International chanteuse Adrienne Haan likes to try something different and has the skill for such explorations. As she explained to her Metropolitan Room audience last night (March 28), she grew up loving the classic French chansons, which have a place in her much-praised performance repertoire. But she also grew up during the age of rock, which she liked too. So it occurred to her to try merging both, something she says that to the best of her knowledge nobody else has done.

The result is her new “Rock Le Cabaret!” show, which I viewed last night. Here’s how it works: She takes songs like the traditional “Padam Padam” and “La Vie en Rose” and gives them a rock interpretation, enhanced resoundingly in arrangements played by a talented musical group consisting of Karen Dryer, musical director and pianist, Mike Campenni on drums, Adam Kabak on electric bass, Branden Palmer on electric guitar and Kyle Schweizer on tenor sax, flute and keyboards.

Mighty rock crescendos filled the room as Haan applied her strong voice, sometimes in competition with the power of the excellent band. Haan fulfilled her goal of merging the elements with resounding success in the context what she was attempting.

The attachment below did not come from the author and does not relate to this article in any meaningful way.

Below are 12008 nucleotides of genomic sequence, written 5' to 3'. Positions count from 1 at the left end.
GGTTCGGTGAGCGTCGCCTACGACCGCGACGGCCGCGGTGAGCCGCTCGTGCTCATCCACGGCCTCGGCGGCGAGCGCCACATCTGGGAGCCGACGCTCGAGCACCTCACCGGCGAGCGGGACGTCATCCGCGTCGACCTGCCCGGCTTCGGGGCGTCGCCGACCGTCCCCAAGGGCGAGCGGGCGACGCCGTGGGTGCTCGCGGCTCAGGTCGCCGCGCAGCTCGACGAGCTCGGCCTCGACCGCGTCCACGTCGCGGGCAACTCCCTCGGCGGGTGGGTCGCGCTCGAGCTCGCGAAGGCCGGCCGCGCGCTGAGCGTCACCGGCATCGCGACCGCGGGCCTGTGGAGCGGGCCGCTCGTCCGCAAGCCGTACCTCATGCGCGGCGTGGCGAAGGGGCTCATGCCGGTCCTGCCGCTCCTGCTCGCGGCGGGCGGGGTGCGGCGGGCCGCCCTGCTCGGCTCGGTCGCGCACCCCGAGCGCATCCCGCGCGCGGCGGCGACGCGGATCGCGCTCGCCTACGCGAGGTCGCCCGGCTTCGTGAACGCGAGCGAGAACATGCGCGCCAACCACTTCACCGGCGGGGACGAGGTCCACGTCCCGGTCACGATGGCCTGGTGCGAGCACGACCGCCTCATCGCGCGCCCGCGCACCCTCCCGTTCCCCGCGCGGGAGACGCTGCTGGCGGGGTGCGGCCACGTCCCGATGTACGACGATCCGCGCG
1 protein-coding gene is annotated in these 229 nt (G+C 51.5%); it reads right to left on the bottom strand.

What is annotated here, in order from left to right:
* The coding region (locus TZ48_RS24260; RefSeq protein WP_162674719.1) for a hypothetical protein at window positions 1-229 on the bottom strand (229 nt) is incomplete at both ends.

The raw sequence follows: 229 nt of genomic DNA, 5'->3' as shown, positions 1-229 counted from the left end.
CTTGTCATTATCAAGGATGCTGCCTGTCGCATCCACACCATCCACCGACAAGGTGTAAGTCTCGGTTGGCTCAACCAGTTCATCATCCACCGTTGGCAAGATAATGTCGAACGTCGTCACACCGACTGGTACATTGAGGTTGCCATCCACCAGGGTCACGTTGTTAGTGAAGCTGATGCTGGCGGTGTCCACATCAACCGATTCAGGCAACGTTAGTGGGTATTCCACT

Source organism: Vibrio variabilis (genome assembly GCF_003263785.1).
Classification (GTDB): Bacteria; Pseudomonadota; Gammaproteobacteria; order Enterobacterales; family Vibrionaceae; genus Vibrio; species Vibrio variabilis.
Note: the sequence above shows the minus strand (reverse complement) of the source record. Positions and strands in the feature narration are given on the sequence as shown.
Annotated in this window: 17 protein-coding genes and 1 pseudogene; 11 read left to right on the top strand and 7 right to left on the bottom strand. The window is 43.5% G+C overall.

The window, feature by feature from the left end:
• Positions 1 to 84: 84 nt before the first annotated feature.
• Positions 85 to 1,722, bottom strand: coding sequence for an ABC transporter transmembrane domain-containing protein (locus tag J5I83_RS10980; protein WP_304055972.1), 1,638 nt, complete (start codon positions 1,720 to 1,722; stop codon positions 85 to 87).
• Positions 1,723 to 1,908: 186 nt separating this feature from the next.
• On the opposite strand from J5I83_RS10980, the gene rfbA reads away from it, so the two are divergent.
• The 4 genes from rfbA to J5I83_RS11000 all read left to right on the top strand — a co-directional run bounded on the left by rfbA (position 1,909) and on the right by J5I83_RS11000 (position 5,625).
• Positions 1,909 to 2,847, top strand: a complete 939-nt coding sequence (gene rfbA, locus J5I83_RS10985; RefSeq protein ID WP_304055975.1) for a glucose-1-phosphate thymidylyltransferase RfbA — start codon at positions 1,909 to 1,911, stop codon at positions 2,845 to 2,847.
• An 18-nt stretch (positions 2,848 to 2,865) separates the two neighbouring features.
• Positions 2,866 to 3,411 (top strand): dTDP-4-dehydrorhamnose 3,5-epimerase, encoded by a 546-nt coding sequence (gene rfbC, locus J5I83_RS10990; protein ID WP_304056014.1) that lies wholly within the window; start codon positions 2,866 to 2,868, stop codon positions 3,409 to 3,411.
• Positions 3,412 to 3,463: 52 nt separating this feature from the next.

Will it please every taste? That depends on one’s affection for rock. Those who favor it should get a kick at what Haan has accomplished. As usual, she is a polished performer who dominates a stage and communicates intimately with her audience. As I have said before, I consider her one of the best of contemporary cabaret artists.

Unlike Haan, I did not grow up in the age of enthusiasm for rock. I’m more of a traditionalist. When she sang Jacques Brel’s “Le Port D’Amsterdam” in a more customary way at first, it was greatly to my liking and an example of what Haan usually does with such material. However, that was not the point of the evening.

Haan, dressed more like a rocker than in the sophisticated outfits she usually wears, impressively built her concept to the fullest and succeeded in involving the audience to the point of getting people on their feet and clapping to the rhythm. Her selections included, among others, “Milord,” “Ne Me Quitte Pas,” “Sous Le Ciel de Paris,” “La Bohème,” “La Chanson Des Vieux Amants,” and for her encore a rousing, rock “Non, Je Ne Regrette Rien.”

She definitely achieved her designed heights in this inventive, exploratory merger. Let’s just say the joint rocked. (Haan returns to the Metropolitan Room on May 3 for her tribute to the great American songbook.) At the Metropolitan Room, 34 West 22nd Street. Phone: 212-206-0440. Reviewed March 29, 2017.

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